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Measuring Delay Damages:  Labor, Material and Equipment Escalation Costs
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Measuring Delay Damages: Labor, Material and Equipment Escalation Costs

June 3, 2014 Construction Industry Legal Blog

Reading Time: 4 minutes


For those that missed the earlier parts of this Blog series, as of this post, the series has discussed:  what is necessary to prove a delay occurred, combating the most common defenses, varying methods to calculate delay damages—Total Cost Method, Modified Total Cost Method and the Eichleay Formula for calculating overhead damages.  Often, because of the delay, the work is performed in a higher wage period than initially planned; similarly, the cost of continuing to rent and possess idle equipment negatively affects the contractor.  Part six of this series will discuss the potential recovery related to labor, material and equipment escalation costs directly associated with the delay.

Labor and Material Escalation

Spoiler alert:  delays in projects generate additional costs.  The work force should remain employed, machinery should remain on site and materials should continue being acquired; the delay might be resolved at any moment on any day.  According to the Eleventh Circuit, this line of thinking was found to be reasonable.  The Court reasoned that terminating employees might result in the loss of other potential jobs.[i]  Performing the work during a higher-than-expected wage period is relatively easy to recover.  The contractor is entitled to recovery for the excess labor escalation costs incurred in light of the delay.[ii]

Recovery for the escalation in material costs is generally not as easy to recover.  This is because most courts require the contractor to establish that it could not ensure the price of material at or about the time that the initial contract was signed.[iii]  This can be thought of as simply another method for the court to determine whether a contractor acted reasonably in trying to mitigate its damages.  Generally, however, damages for material escalation are easier to prove, and therefore recover, if seeking recovery after the original contract period.[iv]

Additionally, the type of contract used in the agreement can predetermine or preclude any potential recovery.  The occurrence of natural disasters does not automatically provide for or negate delay damages.  According to the Eleventh Circuit, a contractor is not entitled to recover escalated labor and material costs through a force majeure clause when a hurricane impeded the timely completion of a project.[v]  The specific contract in dispute was a fixed price contract; nonetheless, there was a delay that resulted in the contractor incurring additional expenses.  Despite a delay resulting in additional expenses, the wording of the contract and the fact that it was a fixed priced contract precluded recovery.  The reasoning supporting this finding was that allowing recovery under the facts “subvert[s] the entire purpose of a fixed price contract . . . .”[vi]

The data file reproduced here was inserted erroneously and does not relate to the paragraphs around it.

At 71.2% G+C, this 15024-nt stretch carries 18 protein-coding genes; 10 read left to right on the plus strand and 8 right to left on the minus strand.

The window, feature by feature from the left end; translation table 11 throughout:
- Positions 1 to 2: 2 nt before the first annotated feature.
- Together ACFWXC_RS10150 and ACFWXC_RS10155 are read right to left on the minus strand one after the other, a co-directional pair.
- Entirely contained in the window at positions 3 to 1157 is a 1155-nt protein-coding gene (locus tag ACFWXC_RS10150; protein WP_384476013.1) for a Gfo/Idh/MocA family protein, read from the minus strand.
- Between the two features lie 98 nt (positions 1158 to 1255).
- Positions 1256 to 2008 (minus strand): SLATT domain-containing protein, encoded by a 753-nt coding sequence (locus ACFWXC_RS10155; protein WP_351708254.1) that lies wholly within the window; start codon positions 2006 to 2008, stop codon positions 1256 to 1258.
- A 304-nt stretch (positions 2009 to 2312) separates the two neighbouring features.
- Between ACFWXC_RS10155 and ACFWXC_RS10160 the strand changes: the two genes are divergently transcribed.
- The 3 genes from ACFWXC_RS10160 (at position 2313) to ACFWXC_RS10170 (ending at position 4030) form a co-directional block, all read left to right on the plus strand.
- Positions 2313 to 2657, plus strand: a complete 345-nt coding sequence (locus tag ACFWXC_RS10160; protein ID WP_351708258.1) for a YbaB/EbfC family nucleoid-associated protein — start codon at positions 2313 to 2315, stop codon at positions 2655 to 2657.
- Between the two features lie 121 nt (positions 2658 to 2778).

Additional Labor and Equipment Costs

Delays can also cause additional expenses and damages related to equipment costs; causing the contractor to extend rental equipment for longer than expected or having to pay for idle equipment.[vii]  These damages are calculated by multiplying the period of extended use or idleness by the cost of the equipment.  It is imperative that the contractor proves the rates paid were reasonable as proof of its reasonable cost of labor.[viii]  Damages may also be sustained when an owner orders acceleration of the work on a project.  Acceleration can occur by either an express order or an implied order.  An implied order occurs when an owner denies to grant an excusable or compensable time extension request; impliedly demanding acceleration.  Damages recoverable for acceleration can sometimes be significant, but recovery can be complicated through the use of one of the previously mentioned methods to measure delay damages and often must be calculated with other methods.  Stay tuned for the next method discussed to measure damages:  a method that is similar to the Total Cost Method, but involves the jury.

 


[ii] Gardner Displays Co. v. United States, 346 F.2d 585 (Ct. Cl. 1965); Am. Bridge Div., U.S. Steel Corp., 772 F.2d at 1554.

[iii] Samuel N. Zarpas, Inc., ASBCA 4722, 59-1 BCA ¶2170.

[iv] Id.; Am. Bridge Div., U.S. Steel Corp., 772 F.2d at 1554-55.

[v] S&B/BIBB Hines PB 3 Joint Venture v. Progress Energy Fla., Inc., 365 Fed. Appx. 202 (11th Cir. 2010).

[vi] Id. at 205-206.

[viii] First Atl. Bldg. Corp. v. Neubauer Constr. Co., 352 So. 2d 103 (Fla. 4th DCA 1977).

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